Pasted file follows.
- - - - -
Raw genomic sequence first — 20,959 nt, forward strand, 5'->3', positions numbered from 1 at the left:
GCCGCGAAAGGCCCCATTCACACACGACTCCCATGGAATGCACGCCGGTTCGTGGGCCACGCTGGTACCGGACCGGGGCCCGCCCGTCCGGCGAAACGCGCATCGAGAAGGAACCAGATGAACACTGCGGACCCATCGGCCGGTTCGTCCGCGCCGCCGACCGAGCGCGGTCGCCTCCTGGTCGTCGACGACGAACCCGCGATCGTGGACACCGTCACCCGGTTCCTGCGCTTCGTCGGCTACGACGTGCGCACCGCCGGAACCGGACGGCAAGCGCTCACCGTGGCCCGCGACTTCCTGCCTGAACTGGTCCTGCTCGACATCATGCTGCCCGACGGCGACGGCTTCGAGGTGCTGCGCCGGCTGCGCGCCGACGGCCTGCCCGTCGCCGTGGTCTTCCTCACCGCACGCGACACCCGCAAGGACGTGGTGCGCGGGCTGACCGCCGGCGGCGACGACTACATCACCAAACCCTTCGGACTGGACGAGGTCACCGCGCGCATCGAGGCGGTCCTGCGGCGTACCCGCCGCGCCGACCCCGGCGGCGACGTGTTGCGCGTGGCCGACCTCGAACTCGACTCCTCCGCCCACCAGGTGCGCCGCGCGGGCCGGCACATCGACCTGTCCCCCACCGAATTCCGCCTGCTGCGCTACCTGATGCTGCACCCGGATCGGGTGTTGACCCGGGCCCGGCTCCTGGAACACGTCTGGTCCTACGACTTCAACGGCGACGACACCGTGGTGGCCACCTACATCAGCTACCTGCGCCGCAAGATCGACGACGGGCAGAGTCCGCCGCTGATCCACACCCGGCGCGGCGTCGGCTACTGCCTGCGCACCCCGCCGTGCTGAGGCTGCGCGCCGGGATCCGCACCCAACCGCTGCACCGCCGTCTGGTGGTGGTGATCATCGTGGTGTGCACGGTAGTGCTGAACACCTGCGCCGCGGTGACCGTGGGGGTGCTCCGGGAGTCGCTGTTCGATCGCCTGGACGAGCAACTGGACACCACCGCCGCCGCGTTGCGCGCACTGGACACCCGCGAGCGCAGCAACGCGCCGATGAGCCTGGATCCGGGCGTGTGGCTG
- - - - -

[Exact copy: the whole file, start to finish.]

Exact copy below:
Raw genomic sequence first — 20,959 nt, forward strand, 5'->3', positions numbered from 1 at the left:
GCCGCGAAAGGCCCCATTCACACACGACTCCCATGGAATGCACGCCGGTTCGTGGGCCACGCTGGTACCGGACCGGGGCCCGCCCGTCCGGCGAAACGCGCATCGAGAAGGAACCAGATGAACACTGCGGACCCATCGGCCGGTTCGTCCGCGCCGCCGACCGAGCGCGGTCGCCTCCTGGTCGTCGACGACGAACCCGCGATCGTGGACACCGTCACCCGGTTCCTGCGCTTCGTCGGCTACGACGTGCGCACCGCCGGAACCGGACGGCAAGCGCTCACCGTGGCCCGCGACTTCCTGCCTGAACTGGTCCTGCTCGACATCATGCTGCCCGACGGCGACGGCTTCGAGGTGCTGCGCCGGCTGCGCGCCGACGGCCTGCCCGTCGCCGTGGTCTTCCTCACCGCACGCGACACCCGCAAGGACGTGGTGCGCGGGCTGACCGCCGGCGGCGACGACTACATCACCAAACCCTTCGGACTGGACGAGGTCACCGCGCGCATCGAGGCGGTCCTGCGGCGTACCCGCCGCGCCGACCCCGGCGGCGACGTGTTGCGCGTGGCCGACCTCGAACTCGACTCCTCCGCCCACCAGGTGCGCCGCGCGGGCCGGCACATCGACCTGTCCCCCACCGAATTCCGCCTGCTGCGCTACCTGATGCTGCACCCGGATCGGGTGTTGACCCGGGCCCGGCTCCTGGAACACGTCTGGTCCTACGACTTCAACGGCGACGACACCGTGGTGGCCACCTACATCAGCTACCTGCGCCGCAAGATCGACGACGGGCAGAGTCCGCCGCTGATCCACACCCGGCGCGGCGTCGGCTACTGCCTGCGCACCCCGCCGTGCTGAGGCTGCGCGCCGGGATCCGCACCCAACCGCTGCACCGCCGTCTGGTGGTGGTGATCATCGTGGTGTGCACGGTAGTGCTGAACACCTGCGCCGCGGTGACCGTGGGGGTGCTCCGGGAGTCGCTGTTCGATCGCCTGGACGAGCAACTGGACACCACCGCCGCCGCGTTGCGCGCACTGGACACCCGCGAGCGCAGCAACGCGCCGATGAGCCTGGATCCGGGCGTGTGGCTG